Recently proclaimed decisions upheld by the European Court of Justice (ECJ) under the claims on lifting sanctions on the former Ukrainian officials raised predictable indignation of Ukrainian mass media.

However, if treated calmly the situation does not seem to be very grave.

There are two decisions upheld by EU authorities which are related to imposing sanctions against former Ukrainian officials.

  1. Council Decision 2014/119/CFSP as of March 05, 2015, which was valid till March 06, 2015 and the list of sanctions attached.
  2. Council Decision 2015/364/CFSP as of March 05, 2015, which is valid now and will save its validity till March 06, 2016. This decision also contains the list of sanctions somehow amended compared to the list of 2014. For example, it does not mention the names of Portnov, Yakymentko or Kalinin.

Recently published decisions of the ECJ under the claims lodged by members of the Azarov family (father and son), Sergiy Kliuev, Eduard Stavitskyi and Sergiy Arbuzov, as well as quite forgotten decision under the claim of Andriy Portnov as of October 26, 2015, are exclusively related to the first Council Decision validity of which has expired anyway.

Suchwise, although loosing of the case is unpleasant, it will not cause serious implications. Current sanctions were imposed on the basis of another decision and they are still being applied to the persons mantioned in the sanctions list.

Having finished with technical matters let’s consider the philosophical ones: is the General Prosecutor’s Office at fault for loosing the current cases at ECJ?

Initially, namely on March 05, 2014, the sanctions were imposed on the basis of simple application filed by the General Prosecutor’s Office regarding certain individual persons being under investigation of cases related to embezzlement of the state monetary assets and their unlawful transfer abroad. At that moment even two weeks had not passed as the Ukrainian former President, Yanukovych, had left the country and it had been early to expect from the General Prosecutor’s Office to carry out full-scale investigation in relation to individual persons whose names were included into the sanctions lists.

By introducing sanctions merely on the basis of the application of the General Prosecutor’s Office of Ukraine EU provided Ukrainian law-enforcement authorities with certain credit of trust.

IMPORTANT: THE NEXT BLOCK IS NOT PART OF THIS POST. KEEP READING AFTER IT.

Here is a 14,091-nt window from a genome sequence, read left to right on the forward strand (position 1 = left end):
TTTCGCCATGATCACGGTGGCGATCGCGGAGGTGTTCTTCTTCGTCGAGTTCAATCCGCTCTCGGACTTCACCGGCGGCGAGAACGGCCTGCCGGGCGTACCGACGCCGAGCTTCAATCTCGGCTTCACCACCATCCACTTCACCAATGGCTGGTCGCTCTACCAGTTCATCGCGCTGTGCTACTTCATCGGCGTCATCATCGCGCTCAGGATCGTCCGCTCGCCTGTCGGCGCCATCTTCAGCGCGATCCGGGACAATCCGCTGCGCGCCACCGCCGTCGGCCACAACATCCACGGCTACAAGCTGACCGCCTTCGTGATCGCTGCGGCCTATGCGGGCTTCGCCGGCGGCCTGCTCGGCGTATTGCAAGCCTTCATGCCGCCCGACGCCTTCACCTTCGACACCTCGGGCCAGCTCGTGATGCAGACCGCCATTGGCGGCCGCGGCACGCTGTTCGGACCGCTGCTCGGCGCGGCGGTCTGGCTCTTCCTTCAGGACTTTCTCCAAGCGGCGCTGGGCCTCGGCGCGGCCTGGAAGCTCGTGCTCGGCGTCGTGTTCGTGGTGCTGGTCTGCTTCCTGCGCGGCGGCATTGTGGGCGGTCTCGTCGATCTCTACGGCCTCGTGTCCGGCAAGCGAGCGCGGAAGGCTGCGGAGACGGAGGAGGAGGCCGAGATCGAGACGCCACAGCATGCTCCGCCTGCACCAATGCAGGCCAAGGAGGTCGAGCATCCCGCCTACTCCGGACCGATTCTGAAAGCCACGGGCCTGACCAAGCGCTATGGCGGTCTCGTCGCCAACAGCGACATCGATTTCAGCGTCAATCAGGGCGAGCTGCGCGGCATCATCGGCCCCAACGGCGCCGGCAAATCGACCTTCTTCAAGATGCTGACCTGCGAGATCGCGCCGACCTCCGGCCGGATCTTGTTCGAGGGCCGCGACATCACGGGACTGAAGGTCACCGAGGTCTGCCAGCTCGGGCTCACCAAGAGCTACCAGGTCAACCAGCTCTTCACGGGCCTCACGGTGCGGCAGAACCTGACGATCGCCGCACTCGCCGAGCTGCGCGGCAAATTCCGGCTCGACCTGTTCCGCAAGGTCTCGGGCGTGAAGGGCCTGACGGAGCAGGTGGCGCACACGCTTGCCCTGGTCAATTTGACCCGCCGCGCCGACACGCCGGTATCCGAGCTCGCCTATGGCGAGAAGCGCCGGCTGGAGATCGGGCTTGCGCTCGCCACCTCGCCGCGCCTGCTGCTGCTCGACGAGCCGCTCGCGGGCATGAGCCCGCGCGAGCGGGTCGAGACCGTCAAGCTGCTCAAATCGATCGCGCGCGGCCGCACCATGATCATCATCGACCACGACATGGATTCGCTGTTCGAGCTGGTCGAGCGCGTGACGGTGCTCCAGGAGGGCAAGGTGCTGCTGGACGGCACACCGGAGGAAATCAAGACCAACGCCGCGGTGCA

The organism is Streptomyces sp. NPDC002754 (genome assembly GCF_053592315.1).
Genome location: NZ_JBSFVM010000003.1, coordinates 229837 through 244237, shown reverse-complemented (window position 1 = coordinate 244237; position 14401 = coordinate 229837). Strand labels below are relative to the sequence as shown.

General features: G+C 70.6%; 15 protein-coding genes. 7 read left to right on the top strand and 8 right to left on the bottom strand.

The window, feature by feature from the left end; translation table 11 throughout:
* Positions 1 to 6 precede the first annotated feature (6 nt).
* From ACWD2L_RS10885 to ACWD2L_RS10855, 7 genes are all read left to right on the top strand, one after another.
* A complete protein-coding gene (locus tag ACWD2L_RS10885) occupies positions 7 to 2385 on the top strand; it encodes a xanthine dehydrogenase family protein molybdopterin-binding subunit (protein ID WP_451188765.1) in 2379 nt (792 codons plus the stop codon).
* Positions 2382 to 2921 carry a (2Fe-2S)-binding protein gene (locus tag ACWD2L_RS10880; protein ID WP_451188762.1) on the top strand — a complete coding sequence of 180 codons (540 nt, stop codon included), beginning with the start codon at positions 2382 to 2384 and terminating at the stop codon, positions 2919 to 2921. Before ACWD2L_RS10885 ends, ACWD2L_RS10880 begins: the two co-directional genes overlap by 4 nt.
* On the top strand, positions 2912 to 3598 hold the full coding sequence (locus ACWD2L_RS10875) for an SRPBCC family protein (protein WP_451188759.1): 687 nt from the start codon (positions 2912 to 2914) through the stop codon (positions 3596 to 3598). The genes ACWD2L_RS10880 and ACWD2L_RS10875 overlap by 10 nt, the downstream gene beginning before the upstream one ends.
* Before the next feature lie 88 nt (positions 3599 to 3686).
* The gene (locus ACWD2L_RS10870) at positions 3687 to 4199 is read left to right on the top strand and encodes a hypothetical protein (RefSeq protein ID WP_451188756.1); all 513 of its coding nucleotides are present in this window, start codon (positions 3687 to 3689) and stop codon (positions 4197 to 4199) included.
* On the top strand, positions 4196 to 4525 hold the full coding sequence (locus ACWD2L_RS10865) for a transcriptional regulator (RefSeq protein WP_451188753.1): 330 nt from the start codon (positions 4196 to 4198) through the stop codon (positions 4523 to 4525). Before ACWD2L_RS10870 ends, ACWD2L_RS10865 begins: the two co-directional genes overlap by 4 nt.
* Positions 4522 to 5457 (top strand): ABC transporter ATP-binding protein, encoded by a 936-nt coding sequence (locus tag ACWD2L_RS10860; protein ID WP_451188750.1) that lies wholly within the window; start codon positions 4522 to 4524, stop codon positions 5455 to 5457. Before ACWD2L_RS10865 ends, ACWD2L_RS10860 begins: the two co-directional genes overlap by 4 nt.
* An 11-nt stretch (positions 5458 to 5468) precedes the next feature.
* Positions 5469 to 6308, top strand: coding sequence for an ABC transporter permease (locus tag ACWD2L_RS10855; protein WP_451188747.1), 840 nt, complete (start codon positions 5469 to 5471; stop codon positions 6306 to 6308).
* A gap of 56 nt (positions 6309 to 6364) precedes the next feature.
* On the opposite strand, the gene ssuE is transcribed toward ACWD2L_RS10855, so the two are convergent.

As we can see later such sanctions were recognized to be unfounded and were canceled. In that situation the Prosecutor General’s Office and its European colleagues could hardly offer anything better.

The question may be posed differently: if the Prosecutor General’s Office had carried out full-scale investigation and charged the persons named in the sanctions lists of criminal offences would it have helped at the ECJ? The answer is also likely to be negative.

Argumentation of the decisions shows that the court has studied the substantiation of the decision regarding the sanctions only as of the moment when it was upheld and further actions of Ukraine were not considered. Concurrently, with the best will in the world the General Prosecutor’s Office couldn’t have revived the “deadborn” decision regarding the sanctions list.

What is to be expected? First of all, no matter how unpleasant it would be, the EJC will probably cancel Council Decision as of March 05, 2014 also in regard to the former officials who managed to overturn it. It is highly probable that the same decision will be upheld in the case No. T-346/14 under the claim lodged by Viktor Yanukovych.

As it was mentioned the practical significance of such wins will not be of great scale. Of much greater interest must be the similar claims lodged against the decision regarding the second list of sanctions as of March 05, 2015, which is valid now.

For the time period which passed since the Revolution of Dignity the Prosecutor General’s Office have had a possibility to gather enough evidence to substantiate corresponding sanctions. That is why the decision as of March 05, 2015 has every chance to survive.